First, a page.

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Summer Grilling, Part II: Grilling Tips For Fourth of July

pouring bbq sauce onto the lambs' neck

In last week's episode, we talked about tips and tricks for grilling your meat to perfection, like having two different temperatures on your grill -- one for marking, and one for cooking. Then we prepared a wonderful dish of duck and peaches.

Read More: Holiday Grilling Tips from Earth Eats' Chef Daniel Orr

Today, we're heading outside to the charcoal grill to prepare some pork and lamb from Jim Fiedler's farm in Rome, Indiana.

Fiedler Farms Pastured Pork Ribs

We're certified humane. We always identify our pigs as happy pigs. They have one bad day, and I wish that's all I had in my life.

Jim Fiedler raises heritage, large black pigs, that he says are known for having a lot of inter-muscular fat. His pigs are raised on pasture – no shots, no clipped tails. "They're not confined like the big operations," Fiedler says. "We always try to treat them gently and right and everything."

"People always say, 'I haven't tasted anything like this since my grandmother died' or, 'I remember when I was a kid having it.'"

Extended Interview: Jim Fiedler: Raising Grass-Fed Beef On Green Acres

And he says that chefs love this pork too!

Chef Orr says that pastured pork is higher in Omega-3 fatty acids and is more nutritious and delicious than industrially raised pork. "You can tell [pastured pork] by this nice fat crust on the outside."

So, now we've got some of Jim Fiedler's pork ribs ready to go on the grill.

They're rubbed with a coffee-espresso rub (recipe below), and they've been steamed, wrapped in plastic, for 90 minutes. So, they're cooked through and tender.

We put them on the hot side of the grill to get some nice smokiness to them. The finely ground espresso in the rub is going to add to the roasted flavor from the grill, "so it really accents the flavor of the pork and brings out the sweetness of the pork," Chef Orr says.

Columbus Cowboy Espresso Chili Rub

  • 2 cups fresh good-quality espresso coffee, finely ground
  • 1/2 cup sugar
  • 1/2 cup salt
  • 1/2 cup paprika
  • 1/2 cup ground pepper
  • 1/4 cup chili powder
  • 1/4 cup onion powder
  • 1/4 cup garlic powder
  • 3 tablespoons cayenne pepper
  • 3 tablespoons orange peel, dried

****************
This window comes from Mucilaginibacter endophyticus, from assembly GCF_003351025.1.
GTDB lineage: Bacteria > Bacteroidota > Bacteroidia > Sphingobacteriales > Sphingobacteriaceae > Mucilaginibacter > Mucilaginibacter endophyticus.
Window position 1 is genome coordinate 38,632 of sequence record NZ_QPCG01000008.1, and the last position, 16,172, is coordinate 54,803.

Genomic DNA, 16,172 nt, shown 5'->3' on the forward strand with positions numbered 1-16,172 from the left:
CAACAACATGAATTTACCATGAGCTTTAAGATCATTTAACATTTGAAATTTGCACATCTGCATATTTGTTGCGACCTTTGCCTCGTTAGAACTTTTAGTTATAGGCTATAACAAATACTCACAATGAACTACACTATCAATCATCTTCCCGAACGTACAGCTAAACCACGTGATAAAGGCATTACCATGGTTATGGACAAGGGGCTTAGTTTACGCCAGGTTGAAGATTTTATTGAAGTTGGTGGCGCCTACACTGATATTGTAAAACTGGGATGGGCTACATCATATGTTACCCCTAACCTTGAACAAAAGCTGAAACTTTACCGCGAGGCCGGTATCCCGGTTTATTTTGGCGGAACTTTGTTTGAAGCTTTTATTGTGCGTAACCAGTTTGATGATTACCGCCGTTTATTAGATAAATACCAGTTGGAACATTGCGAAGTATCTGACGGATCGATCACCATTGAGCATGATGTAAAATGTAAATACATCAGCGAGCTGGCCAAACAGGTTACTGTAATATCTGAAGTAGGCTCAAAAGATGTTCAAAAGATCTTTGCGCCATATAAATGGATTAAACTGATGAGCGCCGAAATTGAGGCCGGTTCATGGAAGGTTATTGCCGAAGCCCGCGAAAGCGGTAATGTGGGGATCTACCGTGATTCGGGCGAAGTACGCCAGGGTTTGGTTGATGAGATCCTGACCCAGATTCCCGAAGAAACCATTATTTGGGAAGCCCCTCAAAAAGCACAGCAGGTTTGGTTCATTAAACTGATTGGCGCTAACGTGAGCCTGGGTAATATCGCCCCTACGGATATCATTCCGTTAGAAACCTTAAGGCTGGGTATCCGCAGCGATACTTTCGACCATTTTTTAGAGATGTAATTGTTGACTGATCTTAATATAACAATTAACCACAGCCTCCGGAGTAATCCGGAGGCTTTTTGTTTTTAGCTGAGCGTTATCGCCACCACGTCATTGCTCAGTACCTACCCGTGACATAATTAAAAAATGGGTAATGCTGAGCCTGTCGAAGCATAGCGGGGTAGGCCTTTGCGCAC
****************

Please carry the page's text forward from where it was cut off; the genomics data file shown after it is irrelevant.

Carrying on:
• 1 tablespoon star anise, ground

Place ingredients in a spice grinder and blend until they form a fine, consistent powder. Store in an airtight container in a cool, dry place.

Boneless Pork Chops

From pork ribs, now to pork chops. As the ribs are cooking, we put some boneless pork chops on the grill. These were NOT pre-cooked like our other meat. Pork chops just don't really need it.

We don't want to have our pork chops well-done, we want them to still be a little rosy. To start, get a nice sear on them, but once they're marked on both sides, put them off to the side and let them slow-cook until they get medium-rare on the inside.

We're very frugal here at Earth Eats, so the last bit of meat we're doing on the grill today is something that might typically be wasted:Â lamb necks.

So, these have been boiled for about 2 1/2 to 3 hours to make a nice lamb stock, but there's still  a lot of great meat on them.  "It's great for people who like pulled pork and like moist well-done saucy meat," Chef Orr says, "and we're going to throw some BBQ sauce on those."

A Note About Overcooking

As your meat is finishing up on the grill, you want to remove it and let it sit a bit before serving.

As you let it sit, a process happens called carry-over cooking. The heat starts to penetrate deeper into the meat and it continues to cook a bit.

Also, the blood and the moisture from the inside of the meat will start to go back out to the exterior. So when you cut it, it will be a nice rosy texture all the way through instead of rare in the middle and well-done on the outside.

You always want to let your meat rest a bit after you've seared it.

Iceberg Salad With Edible Flowers And Green Goddess Dressing

Now that the meat is ready, we'll throw together a quick salad with some homemade green goddess dressing.

Serves 4


  • 1 head iceberg lettuce
  • green goddess dressing (recipe follows)
  • 1 cup assorted edible flowers  (red bud, violets, fruit tree, dandelion, etc.)


  1. Cut the iceberg into 4 wedges and remove the stem core.
  2. Place each wedge on a chilled plate and dress with Green Goddess dressing. Spoon a little dressing around the lettuce as well. Serve remaining in a sauce boat.
  3. Just before serving sprinkle with flowers and take right to the table.

Green Goddess Dressing (makes 2 ½ Cups)

  • 3-4 salted anchovies
  • 3 scallions - thinly sliced
  • 2 tablespoons tarragon
  • 2 tablespoons minced chives
  • ¼ cup minced parsley
  • 2 cups mayonnaise
  • ¼ cup sour cream
  • 4 tablespoons tarragon vinegar (or your favorite vinegar)
  • Tabasco (to taste)
  • water as needed to thin

Combine all ingredients, blend until smooth and season to taste.

More Edible Flower Recipes (from Earth Eats):

News Stories On This Podcast

Your Holiday Grilling Recipes

Let us know what you like to grill. Share recipes or photos in the comments or on our facebook page or flickr group, or you can send us an e-mail and let us know what you thought of this episode.

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